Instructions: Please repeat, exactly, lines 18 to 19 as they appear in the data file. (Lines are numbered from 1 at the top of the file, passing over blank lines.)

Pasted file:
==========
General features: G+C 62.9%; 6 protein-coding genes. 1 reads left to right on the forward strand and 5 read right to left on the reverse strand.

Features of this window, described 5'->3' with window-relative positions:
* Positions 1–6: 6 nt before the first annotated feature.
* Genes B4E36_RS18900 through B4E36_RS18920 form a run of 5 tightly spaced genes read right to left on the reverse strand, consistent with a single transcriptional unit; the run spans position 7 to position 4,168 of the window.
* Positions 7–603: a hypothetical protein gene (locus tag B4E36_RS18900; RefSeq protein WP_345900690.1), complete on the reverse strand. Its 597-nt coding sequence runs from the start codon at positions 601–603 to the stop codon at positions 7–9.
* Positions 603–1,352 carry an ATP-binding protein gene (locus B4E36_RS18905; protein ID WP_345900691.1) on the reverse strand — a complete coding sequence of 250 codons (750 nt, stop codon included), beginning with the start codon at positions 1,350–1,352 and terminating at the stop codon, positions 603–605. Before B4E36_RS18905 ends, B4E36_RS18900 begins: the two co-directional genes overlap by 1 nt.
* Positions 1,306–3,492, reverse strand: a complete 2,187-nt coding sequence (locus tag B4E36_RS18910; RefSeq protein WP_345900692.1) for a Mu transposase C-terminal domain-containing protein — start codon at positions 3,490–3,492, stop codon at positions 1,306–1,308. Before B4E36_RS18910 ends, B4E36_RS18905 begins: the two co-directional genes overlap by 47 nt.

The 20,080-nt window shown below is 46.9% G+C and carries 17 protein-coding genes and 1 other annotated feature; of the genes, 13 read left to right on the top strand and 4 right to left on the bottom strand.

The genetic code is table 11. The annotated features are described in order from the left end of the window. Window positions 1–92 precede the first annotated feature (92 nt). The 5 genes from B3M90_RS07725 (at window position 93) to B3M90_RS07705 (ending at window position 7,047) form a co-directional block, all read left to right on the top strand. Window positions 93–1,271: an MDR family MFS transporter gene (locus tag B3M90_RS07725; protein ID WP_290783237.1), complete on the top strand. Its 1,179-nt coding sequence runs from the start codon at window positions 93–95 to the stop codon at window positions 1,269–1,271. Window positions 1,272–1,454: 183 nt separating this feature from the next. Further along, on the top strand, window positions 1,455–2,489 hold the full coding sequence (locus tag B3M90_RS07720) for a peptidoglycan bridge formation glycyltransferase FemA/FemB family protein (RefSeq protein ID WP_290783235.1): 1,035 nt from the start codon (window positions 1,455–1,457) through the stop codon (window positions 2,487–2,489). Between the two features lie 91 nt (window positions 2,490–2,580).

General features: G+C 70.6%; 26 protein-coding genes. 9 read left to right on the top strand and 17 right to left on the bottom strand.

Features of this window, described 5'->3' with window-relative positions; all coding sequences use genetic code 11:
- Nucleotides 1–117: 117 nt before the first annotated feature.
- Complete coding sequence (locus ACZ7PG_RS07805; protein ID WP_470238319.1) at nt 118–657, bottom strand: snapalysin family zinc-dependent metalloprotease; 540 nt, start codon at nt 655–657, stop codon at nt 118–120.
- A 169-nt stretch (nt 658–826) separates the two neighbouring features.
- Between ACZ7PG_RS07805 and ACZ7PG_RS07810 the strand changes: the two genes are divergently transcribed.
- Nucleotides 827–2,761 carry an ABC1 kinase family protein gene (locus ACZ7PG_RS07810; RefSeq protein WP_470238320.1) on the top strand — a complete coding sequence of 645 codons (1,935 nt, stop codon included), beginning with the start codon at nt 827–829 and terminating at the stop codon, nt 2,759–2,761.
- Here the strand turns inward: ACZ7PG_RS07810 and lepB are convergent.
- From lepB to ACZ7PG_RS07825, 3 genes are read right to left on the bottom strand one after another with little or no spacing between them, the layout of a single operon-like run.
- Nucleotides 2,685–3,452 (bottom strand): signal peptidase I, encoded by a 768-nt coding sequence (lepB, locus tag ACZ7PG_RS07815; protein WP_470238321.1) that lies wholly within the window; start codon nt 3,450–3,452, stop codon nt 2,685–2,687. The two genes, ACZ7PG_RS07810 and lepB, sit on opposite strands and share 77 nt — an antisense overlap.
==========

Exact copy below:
- From lepB to ACZ7PG_RS07825, 3 genes are read right to left on the bottom strand one after another with little or no spacing between them, the layout of a single operon-like run.
- Nucleotides 2,685–3,452 (bottom strand): signal peptidase I, encoded by a 768-nt coding sequence (lepB, locus tag ACZ7PG_RS07815; protein WP_470238321.1) that lies wholly within the window; start codon nt 3,450–3,452, stop codon nt 2,685–2,687. The two genes, ACZ7PG_RS07810 and lepB, sit on opposite strands and share 77 nt — an antisense overlap.